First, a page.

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College Life |  Source: westword.com

Start Spring Semester With A Bang

And a ton of beers.

We all know what the Beer Olympics are. Doing it the first week back for spring semester is unprecedented.

Here's a dope example of that, full of good times and a sweet trophy. Long live syllabus week!


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College Life |  Source: knowyourmeme.com

What I've Learned From Failing A Midterm

Read this before you have to learn the hard way.

As a first semester college student, I've had a lot of "firsts." Sadly, one of those "firsts" was failing a midterm. It was horrifying. I studied for hours, re-watched lectures, watched crash courses (shoutout to high school history), and took intense notes during lectures.

I was told all throughout high school that if you dedicate your time to college, it will be a breeze. College is not a breeze.

It doesn't matter how much time you dedicate to your classes or whether you write or type your notes just because you've been told that handwriting notes is better for memorization than typing. The key is how you manage your time with each class.

What I thought: The key to lectures is writing down notes as fast as you can not worrying about how sloppy they may be.
What I've learned: Downloading the powerpoint and typing notes underneath is more beneficial as you can keep up with your professor. Only when you study for the exam should you write out all of your notes and powerpoint topics. This is a good way to keep notes organized so that you will not have to waste time trying to figure it out later.

What I thought: Re-watching lectures is a good way to review the material.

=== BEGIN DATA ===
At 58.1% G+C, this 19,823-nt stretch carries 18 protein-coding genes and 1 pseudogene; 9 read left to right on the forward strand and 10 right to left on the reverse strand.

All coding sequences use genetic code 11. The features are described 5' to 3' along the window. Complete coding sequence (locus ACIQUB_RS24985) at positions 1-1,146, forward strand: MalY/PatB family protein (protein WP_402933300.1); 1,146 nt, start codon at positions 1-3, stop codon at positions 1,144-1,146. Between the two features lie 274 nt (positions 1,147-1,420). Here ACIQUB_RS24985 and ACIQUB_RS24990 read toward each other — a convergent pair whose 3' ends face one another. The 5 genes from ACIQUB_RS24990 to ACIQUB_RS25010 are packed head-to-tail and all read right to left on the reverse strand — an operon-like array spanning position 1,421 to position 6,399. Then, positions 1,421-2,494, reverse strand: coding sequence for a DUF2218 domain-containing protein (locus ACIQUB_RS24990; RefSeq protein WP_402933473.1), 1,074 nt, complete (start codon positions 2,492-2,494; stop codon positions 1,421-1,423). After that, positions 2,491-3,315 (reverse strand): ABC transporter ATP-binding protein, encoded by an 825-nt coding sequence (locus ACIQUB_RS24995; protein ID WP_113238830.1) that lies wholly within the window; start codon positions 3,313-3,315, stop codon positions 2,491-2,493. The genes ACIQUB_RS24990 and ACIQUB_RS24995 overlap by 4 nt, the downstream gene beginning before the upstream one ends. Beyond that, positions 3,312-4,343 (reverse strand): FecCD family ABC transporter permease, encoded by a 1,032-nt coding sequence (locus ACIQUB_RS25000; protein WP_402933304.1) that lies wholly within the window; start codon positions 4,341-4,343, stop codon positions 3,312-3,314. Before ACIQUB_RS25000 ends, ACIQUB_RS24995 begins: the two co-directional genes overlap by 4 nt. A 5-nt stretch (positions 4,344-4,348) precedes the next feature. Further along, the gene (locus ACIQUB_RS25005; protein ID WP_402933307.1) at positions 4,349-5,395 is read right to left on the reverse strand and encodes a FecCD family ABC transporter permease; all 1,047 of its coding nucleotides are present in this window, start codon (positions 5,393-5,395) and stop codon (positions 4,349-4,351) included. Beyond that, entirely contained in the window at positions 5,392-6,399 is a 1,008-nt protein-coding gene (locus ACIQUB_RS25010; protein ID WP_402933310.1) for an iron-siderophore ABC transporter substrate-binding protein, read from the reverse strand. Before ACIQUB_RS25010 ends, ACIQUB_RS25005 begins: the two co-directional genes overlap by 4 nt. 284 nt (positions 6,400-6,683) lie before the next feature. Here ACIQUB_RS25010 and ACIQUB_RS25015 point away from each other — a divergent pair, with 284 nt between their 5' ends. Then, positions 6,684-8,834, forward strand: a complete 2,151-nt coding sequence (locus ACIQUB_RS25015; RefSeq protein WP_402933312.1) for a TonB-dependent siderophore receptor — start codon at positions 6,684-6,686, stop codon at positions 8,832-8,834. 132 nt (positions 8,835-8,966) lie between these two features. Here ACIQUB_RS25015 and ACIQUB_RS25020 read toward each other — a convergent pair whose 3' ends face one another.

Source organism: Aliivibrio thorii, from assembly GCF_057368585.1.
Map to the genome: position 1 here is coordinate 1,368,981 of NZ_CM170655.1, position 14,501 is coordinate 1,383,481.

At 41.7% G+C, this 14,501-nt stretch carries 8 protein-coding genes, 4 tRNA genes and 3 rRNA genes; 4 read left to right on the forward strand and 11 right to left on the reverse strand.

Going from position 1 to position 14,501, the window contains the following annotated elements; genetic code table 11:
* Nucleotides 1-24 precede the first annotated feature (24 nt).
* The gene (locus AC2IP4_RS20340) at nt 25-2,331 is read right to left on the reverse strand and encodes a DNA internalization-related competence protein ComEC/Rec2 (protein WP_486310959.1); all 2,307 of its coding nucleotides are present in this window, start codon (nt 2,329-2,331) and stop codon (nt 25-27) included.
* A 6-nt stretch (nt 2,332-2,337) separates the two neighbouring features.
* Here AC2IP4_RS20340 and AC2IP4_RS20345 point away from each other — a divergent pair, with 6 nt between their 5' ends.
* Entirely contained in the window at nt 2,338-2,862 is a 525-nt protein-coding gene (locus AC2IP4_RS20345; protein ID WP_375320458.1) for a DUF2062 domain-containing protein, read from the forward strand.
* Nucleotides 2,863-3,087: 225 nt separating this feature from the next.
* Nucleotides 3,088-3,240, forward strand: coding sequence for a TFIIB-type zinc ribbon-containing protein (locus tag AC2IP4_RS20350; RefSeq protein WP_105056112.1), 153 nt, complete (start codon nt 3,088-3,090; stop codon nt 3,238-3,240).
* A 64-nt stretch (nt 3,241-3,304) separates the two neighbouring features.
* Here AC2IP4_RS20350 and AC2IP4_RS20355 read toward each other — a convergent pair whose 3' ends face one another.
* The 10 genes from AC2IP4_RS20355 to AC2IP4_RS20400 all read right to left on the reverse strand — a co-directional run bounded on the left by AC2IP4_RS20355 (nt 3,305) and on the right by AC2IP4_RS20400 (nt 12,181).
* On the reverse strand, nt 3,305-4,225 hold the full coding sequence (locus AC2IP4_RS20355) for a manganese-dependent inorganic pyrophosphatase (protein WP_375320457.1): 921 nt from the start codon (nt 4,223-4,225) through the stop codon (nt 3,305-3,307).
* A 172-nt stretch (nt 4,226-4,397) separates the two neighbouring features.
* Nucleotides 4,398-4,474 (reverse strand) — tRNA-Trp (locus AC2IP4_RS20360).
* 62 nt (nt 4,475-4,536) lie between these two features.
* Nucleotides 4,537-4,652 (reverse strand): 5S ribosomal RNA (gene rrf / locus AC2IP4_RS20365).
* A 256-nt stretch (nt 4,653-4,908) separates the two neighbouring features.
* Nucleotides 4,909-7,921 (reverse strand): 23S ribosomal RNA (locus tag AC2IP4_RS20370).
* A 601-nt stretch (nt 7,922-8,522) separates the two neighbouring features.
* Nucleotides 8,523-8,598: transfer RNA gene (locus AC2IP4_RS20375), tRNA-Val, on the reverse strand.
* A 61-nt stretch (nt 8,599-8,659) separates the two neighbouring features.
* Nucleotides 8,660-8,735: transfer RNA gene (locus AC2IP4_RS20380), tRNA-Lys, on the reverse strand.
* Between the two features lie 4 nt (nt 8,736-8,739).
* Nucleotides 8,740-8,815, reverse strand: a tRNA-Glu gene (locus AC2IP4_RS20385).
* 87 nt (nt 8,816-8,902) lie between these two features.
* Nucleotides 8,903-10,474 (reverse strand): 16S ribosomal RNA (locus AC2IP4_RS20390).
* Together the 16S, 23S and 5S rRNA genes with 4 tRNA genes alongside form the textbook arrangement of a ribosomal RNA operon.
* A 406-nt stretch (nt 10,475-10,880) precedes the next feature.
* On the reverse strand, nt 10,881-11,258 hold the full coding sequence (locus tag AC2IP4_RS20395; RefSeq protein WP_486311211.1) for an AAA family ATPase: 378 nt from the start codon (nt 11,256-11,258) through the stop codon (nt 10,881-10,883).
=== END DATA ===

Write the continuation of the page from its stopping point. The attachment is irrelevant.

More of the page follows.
What I've learned: If you don't dedicate all of your attention to the recorded lecture, you won't retain information and you will have wasted your valuable time. By retaking notes during the video lecture, you're bound to catch more information and it will make sense.

What I thought: Reading the books, chapter by chapter, is an efficient way to understand information.
What I've learned: You will waste hours reading entire chapters. Skip the chapter and re-read the power points and your notes. Only use the book for clarification.

What I thought: The only place to study is in the library.
What I've learned: There are a myriad of places on college campuses to study and switching up your routine study spot may give you a fresh feeling and help you retain more information.

While failing a midterm felt like the worst possible thing at the time may have actually benefited me. I learned that what I was doing wasn't working, and that I needed to find more effective ways to study.

You can study all you want, but if it doesn't work for you, it doesn't work. As discouraged as you may feel, it is important to pull yourself back up and continue to work hard at improvement and progress.

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College Life |  Source: annie29